•   How do we test for equal variances for the t-test
2.       If the populations variances are Unknown and Unequal
•   We calculate the ratio of the variances
•        Test statistic
s 12   s 22                                               F = s 1 2 / s 22
t = ( x1 − x 2 ) /                             +
n1     n2                          •   Test that against the F distribution with n1 numerator and n2
denominator degrees of freedom
– Also called the F test – a major part of regression analysis
•        Reject if t < t(n-1, α/2), accept otherwise                                                    – Two-sided tests, so we reject for small and large values of the F
statistic

•   Because it is two-sided, does not matter which variance is in the
numerator vs. the denominator

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Continued                                                                                                  Examples: H.T. for a single proportion
• TWO-SAMPLE                                                                                   1.       In a survey of injecting drug users, 18 out of 423 were HIV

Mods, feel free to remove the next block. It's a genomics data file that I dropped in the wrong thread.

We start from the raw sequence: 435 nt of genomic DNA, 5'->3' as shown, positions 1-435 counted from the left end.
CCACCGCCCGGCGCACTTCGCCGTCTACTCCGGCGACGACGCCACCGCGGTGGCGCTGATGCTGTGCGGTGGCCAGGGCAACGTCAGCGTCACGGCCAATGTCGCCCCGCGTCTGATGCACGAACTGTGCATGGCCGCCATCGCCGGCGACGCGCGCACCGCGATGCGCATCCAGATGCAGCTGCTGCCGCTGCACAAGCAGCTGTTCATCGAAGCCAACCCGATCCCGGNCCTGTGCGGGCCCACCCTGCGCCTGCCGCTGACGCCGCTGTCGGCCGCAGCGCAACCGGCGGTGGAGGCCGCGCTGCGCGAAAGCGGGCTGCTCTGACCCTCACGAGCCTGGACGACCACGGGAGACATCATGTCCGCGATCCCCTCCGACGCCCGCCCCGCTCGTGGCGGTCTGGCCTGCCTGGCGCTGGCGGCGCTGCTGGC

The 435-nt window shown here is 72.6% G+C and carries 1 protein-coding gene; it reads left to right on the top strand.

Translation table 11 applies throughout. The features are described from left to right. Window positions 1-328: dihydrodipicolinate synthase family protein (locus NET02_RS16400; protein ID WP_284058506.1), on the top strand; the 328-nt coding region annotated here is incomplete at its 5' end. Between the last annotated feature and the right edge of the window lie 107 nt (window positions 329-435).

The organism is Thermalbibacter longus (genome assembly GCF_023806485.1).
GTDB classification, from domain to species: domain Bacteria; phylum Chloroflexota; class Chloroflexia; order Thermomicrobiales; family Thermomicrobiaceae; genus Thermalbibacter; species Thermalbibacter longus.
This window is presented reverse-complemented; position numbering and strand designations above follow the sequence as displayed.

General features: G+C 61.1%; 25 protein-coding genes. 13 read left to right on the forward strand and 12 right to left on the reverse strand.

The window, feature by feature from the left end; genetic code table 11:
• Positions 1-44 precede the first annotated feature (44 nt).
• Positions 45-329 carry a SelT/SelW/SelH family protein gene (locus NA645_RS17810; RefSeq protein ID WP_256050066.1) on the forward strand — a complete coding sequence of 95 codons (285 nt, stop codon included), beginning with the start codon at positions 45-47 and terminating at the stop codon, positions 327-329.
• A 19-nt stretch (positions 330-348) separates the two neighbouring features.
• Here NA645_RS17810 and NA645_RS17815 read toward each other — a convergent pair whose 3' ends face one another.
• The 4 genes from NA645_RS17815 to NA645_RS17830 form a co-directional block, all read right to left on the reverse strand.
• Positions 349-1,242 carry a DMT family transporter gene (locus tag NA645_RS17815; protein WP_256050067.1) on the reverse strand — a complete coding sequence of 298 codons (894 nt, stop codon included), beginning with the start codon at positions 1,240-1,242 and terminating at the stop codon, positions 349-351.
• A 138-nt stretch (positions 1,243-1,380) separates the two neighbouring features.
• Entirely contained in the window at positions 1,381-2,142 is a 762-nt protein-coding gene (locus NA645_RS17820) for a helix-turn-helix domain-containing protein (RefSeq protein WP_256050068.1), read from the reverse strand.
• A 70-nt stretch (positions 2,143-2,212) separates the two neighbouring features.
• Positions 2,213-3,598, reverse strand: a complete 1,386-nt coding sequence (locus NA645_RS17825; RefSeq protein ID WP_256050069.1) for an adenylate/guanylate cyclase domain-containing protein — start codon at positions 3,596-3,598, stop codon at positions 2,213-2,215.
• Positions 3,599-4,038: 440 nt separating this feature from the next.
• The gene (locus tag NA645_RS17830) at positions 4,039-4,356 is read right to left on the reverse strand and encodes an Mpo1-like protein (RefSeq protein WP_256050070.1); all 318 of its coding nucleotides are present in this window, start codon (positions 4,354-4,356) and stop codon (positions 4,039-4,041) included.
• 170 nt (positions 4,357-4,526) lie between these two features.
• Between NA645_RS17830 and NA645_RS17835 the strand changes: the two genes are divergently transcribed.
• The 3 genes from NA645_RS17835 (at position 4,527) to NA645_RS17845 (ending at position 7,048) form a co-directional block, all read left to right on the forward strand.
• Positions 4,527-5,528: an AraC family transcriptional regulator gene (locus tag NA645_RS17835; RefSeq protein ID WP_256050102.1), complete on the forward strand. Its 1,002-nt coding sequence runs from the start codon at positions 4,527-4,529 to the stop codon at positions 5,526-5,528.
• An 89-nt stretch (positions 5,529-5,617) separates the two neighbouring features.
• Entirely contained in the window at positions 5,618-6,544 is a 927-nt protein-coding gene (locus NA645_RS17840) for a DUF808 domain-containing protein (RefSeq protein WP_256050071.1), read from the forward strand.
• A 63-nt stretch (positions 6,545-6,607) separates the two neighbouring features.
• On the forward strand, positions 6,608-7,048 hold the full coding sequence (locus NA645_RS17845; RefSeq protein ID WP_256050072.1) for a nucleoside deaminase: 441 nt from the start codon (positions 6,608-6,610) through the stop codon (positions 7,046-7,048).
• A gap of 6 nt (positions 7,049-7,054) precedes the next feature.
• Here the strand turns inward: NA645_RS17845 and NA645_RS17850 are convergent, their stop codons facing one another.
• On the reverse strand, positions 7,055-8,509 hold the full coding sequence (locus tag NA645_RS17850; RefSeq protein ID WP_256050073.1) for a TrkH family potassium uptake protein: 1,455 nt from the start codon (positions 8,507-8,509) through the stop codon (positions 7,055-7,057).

H 0 : σ 12 = σ 2
2                                                                              positive. Claim fewer than five percent in IDU population HIV
s σ
2    2                                      positive?    Hypothesised proportion = 0.05 gives
H1 : σ 12 ≠ σ 2
2                 Fα / 2 <          1
< F1−(α / 2)
1
s σ
2
2
2
2
H 0 : p ≥ 0.05                         p = 18 / 423 = 0.0426
ˆ
while
H 1 : p < 0.05
after manipulation – gives                                                                                                             σ p = (0.05)(0.95) 423
ˆ

s s2        2
σ   s s 2          2         2
1-sided at α = 0.01, has a Z= - 2.33, while from data:
1
<2
<     1          1         2
F1−(α / 2 ) σ        2
Fα / 2
2
0.0426 − 0.05
and where, conveniently:                                                                                                        Z=                       = −0.70